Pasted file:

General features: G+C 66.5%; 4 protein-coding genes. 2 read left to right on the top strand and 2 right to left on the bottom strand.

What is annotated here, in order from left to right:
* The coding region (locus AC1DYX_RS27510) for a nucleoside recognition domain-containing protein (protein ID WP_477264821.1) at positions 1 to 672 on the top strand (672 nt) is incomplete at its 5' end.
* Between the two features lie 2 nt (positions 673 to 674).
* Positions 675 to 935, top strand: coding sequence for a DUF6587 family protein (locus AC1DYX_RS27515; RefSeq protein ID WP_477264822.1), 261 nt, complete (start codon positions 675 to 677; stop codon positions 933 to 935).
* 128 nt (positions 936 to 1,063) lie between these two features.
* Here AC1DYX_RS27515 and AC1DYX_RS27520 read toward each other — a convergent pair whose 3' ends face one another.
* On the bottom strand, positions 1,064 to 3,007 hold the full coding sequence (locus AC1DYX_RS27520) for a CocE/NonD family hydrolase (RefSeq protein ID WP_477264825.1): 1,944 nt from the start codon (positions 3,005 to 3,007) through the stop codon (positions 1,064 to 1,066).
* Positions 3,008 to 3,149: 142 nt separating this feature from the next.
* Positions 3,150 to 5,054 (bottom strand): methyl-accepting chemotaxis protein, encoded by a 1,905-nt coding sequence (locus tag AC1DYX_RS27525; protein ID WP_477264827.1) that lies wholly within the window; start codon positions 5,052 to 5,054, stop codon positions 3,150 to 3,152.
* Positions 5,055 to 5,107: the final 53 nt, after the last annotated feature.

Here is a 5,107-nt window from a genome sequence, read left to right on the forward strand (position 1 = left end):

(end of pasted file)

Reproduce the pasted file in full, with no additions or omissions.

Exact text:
General features: G+C 66.5%; 4 protein-coding genes. 2 read left to right on the top strand and 2 right to left on the bottom strand.

What is annotated here, in order from left to right:
* The coding region (locus AC1DYX_RS27510) for a nucleoside recognition domain-containing protein (protein ID WP_477264821.1) at positions 1 to 672 on the top strand (672 nt) is incomplete at its 5' end.
* Between the two features lie 2 nt (positions 673 to 674).
* Positions 675 to 935, top strand: coding sequence for a DUF6587 family protein (locus AC1DYX_RS27515; RefSeq protein ID WP_477264822.1), 261 nt, complete (start codon positions 675 to 677; stop codon positions 933 to 935).
* 128 nt (positions 936 to 1,063) lie between these two features.
* Here AC1DYX_RS27515 and AC1DYX_RS27520 read toward each other — a convergent pair whose 3' ends face one another.
* On the bottom strand, positions 1,064 to 3,007 hold the full coding sequence (locus AC1DYX_RS27520) for a CocE/NonD family hydrolase (RefSeq protein ID WP_477264825.1): 1,944 nt from the start codon (positions 3,005 to 3,007) through the stop codon (positions 1,064 to 1,066).
* Positions 3,008 to 3,149: 142 nt separating this feature from the next.
* Positions 3,150 to 5,054 (bottom strand): methyl-accepting chemotaxis protein, encoded by a 1,905-nt coding sequence (locus tag AC1DYX_RS27525; protein ID WP_477264827.1) that lies wholly within the window; start codon positions 5,052 to 5,054, stop codon positions 3,150 to 3,152.
* Positions 5,055 to 5,107: the final 53 nt, after the last annotated feature.

Here is a 5,107-nt window from a genome sequence, read left to right on the forward strand (position 1 = left end):